Dolby stereo audio, and the 35mm prints featured Dolby-SR. Both tracks are great examples of richly dynamic soundtracks, but suffer slightly in the finer details. The DTS track features a pounding full-on sound that just jumps out of the speakers and builds a creatively busy and protruding soundstage, and doesn’t suffer from the harshness that DTS can sometimes hold. The Dolby Digital too is a fine example, but does lack the thrown-in activity of the DTS track. The subwoofer absolutely tears through the living room with a bumbling bone-rattling bassline, actively attacking the soundstage with drive, force and purpose. The surround channels are used effectively and strongly support the soundstage. So where is the downside? Well that is persistent and continuing throughout the film. The dialogue sounds very rough and raw, and hasn’t been cleaned up very nicely. It is like a really low quality SR track in the cinemas – crackly and cruddy. So as to which one is better, the DTS has a much more involving sound, but really it comes down to six of one, half a dozen of the other.


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I'm gonna break this effing remote in a minute...
The 16:9-enhanced slightly-animated menus with audio are slick, and great, as we have come to expect from Magna. However, on the Philips 736K, the menu highlights don’t work - you have to push the arrow buttons so that the appropriate option would be selected, and push 'Enter' to get the menus to work. It’s just blind navigation. In a DVD-ROM drive, the menus are fine, but still very slow to respond. A 1:57 theatrical trailer is the limit of the extra features, not surprising given the age of the film.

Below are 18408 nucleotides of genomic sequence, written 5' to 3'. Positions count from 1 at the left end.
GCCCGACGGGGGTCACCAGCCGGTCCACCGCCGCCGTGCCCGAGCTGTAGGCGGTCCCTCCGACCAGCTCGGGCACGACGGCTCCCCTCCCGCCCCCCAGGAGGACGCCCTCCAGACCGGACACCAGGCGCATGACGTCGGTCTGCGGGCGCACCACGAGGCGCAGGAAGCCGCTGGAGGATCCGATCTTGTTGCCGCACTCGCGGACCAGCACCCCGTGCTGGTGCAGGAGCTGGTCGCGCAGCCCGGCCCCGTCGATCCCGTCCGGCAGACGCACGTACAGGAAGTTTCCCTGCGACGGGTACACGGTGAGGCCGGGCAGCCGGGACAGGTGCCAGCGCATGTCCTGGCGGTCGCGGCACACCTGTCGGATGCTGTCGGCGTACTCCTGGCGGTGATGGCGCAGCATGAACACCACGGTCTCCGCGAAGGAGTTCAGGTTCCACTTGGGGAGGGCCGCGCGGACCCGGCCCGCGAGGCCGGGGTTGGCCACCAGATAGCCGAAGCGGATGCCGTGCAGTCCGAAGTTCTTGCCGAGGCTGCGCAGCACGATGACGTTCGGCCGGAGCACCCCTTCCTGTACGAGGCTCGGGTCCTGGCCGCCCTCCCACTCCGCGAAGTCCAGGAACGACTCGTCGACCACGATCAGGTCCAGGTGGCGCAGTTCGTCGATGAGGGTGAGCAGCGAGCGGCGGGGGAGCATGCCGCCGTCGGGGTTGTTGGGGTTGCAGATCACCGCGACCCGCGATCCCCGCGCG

Magna Pacific keep up their good reputation with a solid video transfer, two pounding audio tracks, a decent trailer, sexy menus and an energetic mindless action film. This is a great disc for fans, and for those in need of a good action flick. Yes, they still did exist in 1991.

  • LINK: http://www.dvd.net.au/review.cgi?review_id=2631
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      And I quote...
    "Two hours of surfing, action, stunts, Keanu, Lori and a lot of funny masks."
    - Martin Friedel
      Review Equipment
    • DVD Player:
          Philips DVD 736K
    • TV:
          TEAC EU68-ST
    • Receiver:
          Sony HT-SL5
    • Speakers:
          Sony SS-MSP2
    • Centre Speaker:
          Sony SS-CNP2
    • Surrounds:
          Sony SS-MSP2
    • Subwoofer:
          Sony SA-WMSP3
    • Audio Cables:
          Standard Optical
    • Video Cables:
          standard s-video